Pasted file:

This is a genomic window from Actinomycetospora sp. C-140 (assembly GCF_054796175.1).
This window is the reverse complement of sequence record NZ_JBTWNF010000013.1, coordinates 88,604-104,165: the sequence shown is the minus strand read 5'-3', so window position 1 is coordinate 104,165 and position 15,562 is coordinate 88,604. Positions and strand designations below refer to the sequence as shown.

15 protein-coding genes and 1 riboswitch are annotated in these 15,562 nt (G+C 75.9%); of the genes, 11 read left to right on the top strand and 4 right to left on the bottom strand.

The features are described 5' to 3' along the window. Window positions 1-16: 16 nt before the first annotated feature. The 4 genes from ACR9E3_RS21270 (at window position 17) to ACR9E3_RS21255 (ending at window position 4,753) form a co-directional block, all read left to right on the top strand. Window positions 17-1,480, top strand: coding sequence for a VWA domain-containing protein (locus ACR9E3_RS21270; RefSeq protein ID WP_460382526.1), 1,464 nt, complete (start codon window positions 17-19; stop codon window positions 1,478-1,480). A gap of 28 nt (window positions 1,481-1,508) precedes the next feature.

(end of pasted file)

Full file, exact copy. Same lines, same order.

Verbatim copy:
This is a genomic window from Actinomycetospora sp. C-140 (assembly GCF_054796175.1).
This window is the reverse complement of sequence record NZ_JBTWNF010000013.1, coordinates 88,604-104,165: the sequence shown is the minus strand read 5'-3', so window position 1 is coordinate 104,165 and position 15,562 is coordinate 88,604. Positions and strand designations below refer to the sequence as shown.

15 protein-coding genes and 1 riboswitch are annotated in these 15,562 nt (G+C 75.9%); of the genes, 11 read left to right on the top strand and 4 right to left on the bottom strand.

The features are described 5' to 3' along the window. Window positions 1-16: 16 nt before the first annotated feature. The 4 genes from ACR9E3_RS21270 (at window position 17) to ACR9E3_RS21255 (ending at window position 4,753) form a co-directional block, all read left to right on the top strand. Window positions 17-1,480, top strand: coding sequence for a VWA domain-containing protein (locus ACR9E3_RS21270; RefSeq protein ID WP_460382526.1), 1,464 nt, complete (start codon window positions 17-19; stop codon window positions 1,478-1,480). A gap of 28 nt (window positions 1,481-1,508) precedes the next feature.